February 19, 2007
What hubris on the part of the CBOE Board of Directors: not only to attempt unilaterally to "decree" a breach of contract on the part of the CBOT, but to attempt to take refuge behind the SEC in doing so.
No doubt the CBOE and CBOT are in a dispute which, at its core, concerns the distribution of shares to their constituent members in the event the CBOE demutualizes and then goes public (as the CBOE has acknowledged they plan to do). And maybe once those issues are resolved on their merits or by consent of the parties, a rule change will be required by the SEC in its role as the governing oversight body of the CBOE. Nothing, however, in the public interest requires the SEC now to approve a rule change which could have the effect of granting a financial windfall to one set of members to the financial exclusion of another set of members. Encroachment of SEC jurisdiction and issues of federal premption are not in jeopary here. In fact, if the implicit logic of the CBOE were adopted here, then essentially every time an exchange governed by the SEC had a dispute with anyone they could simply decree a breach, hide behind SEC jurisdiction and win the dispute regardless of the merits.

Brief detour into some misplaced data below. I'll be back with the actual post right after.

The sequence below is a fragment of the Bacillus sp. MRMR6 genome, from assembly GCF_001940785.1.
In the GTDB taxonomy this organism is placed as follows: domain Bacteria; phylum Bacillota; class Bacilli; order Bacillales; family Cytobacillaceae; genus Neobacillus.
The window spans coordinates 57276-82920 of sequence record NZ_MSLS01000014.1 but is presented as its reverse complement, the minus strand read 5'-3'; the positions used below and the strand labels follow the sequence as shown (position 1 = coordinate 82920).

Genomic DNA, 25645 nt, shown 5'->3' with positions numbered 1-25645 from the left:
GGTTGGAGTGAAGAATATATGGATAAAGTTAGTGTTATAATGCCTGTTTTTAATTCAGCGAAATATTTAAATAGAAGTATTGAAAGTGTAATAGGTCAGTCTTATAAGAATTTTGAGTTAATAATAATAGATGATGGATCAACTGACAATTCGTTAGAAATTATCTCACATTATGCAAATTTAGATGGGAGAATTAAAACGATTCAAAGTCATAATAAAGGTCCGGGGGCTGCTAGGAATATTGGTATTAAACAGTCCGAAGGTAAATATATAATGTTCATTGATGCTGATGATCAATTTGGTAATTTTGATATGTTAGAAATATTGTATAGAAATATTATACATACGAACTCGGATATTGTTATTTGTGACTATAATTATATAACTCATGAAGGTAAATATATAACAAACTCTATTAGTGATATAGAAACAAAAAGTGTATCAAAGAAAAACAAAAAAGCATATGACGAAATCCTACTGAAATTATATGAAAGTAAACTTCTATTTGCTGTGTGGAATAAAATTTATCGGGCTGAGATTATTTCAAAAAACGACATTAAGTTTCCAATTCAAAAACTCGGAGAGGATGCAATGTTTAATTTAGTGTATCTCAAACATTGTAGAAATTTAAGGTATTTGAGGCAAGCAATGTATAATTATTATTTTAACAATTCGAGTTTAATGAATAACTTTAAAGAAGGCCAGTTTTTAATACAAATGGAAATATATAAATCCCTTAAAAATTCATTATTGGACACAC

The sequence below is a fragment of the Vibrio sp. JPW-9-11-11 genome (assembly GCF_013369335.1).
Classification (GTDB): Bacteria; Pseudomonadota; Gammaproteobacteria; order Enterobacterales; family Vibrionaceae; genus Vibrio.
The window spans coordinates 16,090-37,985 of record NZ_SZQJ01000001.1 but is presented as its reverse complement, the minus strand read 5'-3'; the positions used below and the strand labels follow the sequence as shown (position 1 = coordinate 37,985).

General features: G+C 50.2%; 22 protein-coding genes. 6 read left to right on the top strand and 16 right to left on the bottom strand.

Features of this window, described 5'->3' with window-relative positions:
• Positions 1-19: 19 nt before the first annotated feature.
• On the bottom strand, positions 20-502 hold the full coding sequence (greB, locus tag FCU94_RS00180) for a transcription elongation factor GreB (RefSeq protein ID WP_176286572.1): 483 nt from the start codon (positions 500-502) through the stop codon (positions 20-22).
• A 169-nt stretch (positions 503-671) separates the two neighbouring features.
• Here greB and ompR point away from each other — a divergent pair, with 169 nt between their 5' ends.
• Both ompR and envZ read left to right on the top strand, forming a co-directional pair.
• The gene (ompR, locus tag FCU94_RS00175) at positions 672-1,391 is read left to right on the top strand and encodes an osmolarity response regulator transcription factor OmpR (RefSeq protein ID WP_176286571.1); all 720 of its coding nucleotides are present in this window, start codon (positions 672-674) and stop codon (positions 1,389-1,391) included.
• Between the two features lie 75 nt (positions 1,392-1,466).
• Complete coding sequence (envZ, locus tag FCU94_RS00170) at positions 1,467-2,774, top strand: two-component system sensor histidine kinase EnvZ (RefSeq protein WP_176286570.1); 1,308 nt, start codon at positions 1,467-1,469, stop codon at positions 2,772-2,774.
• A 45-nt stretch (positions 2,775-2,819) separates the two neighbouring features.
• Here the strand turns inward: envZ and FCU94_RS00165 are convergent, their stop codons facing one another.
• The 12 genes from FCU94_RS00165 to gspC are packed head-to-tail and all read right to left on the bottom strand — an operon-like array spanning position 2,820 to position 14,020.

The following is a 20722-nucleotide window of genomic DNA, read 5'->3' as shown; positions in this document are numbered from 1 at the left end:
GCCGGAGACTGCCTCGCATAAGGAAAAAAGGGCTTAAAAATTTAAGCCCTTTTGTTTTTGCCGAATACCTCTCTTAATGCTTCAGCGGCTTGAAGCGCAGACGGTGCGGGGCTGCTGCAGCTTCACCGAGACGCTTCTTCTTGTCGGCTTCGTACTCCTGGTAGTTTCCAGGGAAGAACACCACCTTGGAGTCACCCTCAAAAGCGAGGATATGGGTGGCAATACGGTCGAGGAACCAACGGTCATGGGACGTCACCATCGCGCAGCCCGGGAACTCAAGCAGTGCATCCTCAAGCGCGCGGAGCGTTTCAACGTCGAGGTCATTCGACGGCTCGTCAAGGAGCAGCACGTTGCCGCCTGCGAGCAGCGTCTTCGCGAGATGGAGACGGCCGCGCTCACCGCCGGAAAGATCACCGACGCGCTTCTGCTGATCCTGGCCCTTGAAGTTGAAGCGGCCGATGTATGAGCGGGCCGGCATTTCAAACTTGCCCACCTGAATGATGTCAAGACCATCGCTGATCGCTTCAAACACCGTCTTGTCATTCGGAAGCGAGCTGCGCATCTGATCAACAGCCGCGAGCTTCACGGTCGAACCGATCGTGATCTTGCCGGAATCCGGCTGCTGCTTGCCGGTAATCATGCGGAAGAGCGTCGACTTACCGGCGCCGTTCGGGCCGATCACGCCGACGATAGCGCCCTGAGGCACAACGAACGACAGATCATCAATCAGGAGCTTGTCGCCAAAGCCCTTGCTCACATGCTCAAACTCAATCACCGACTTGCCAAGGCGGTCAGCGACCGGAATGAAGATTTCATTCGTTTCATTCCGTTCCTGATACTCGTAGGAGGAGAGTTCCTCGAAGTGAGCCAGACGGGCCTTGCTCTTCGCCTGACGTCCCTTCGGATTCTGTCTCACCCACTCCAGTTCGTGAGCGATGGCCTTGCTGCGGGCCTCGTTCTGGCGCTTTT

I have been a member of either the CBOE or the CBOT for over 30 years. During that time I served over 10 years on the CBOE arbitration committee both in the capacity of Vice-Chairman and Chairman. I have decided many cases arising from exchange related conduct. None have been as meritless as this proposed rule change by the CBOE Board of Directors.
Those who are members of the CBOT have been damaged and continue to be damaged by the CBOE's "decree". The SEC should summarily put an end to this by denying this empty, baseless, unnecessary, disingenuous request for a rule change and the CBOE Board of Directors should be admonished in the harshest terms for attempting this end run.
Surely the SEC will see this contrived maneuver for what it is: an attempt to forum shop a victory when a reasonable interpretation of history, the facts, and the law would dictate otherwise.
Charles B. Cox III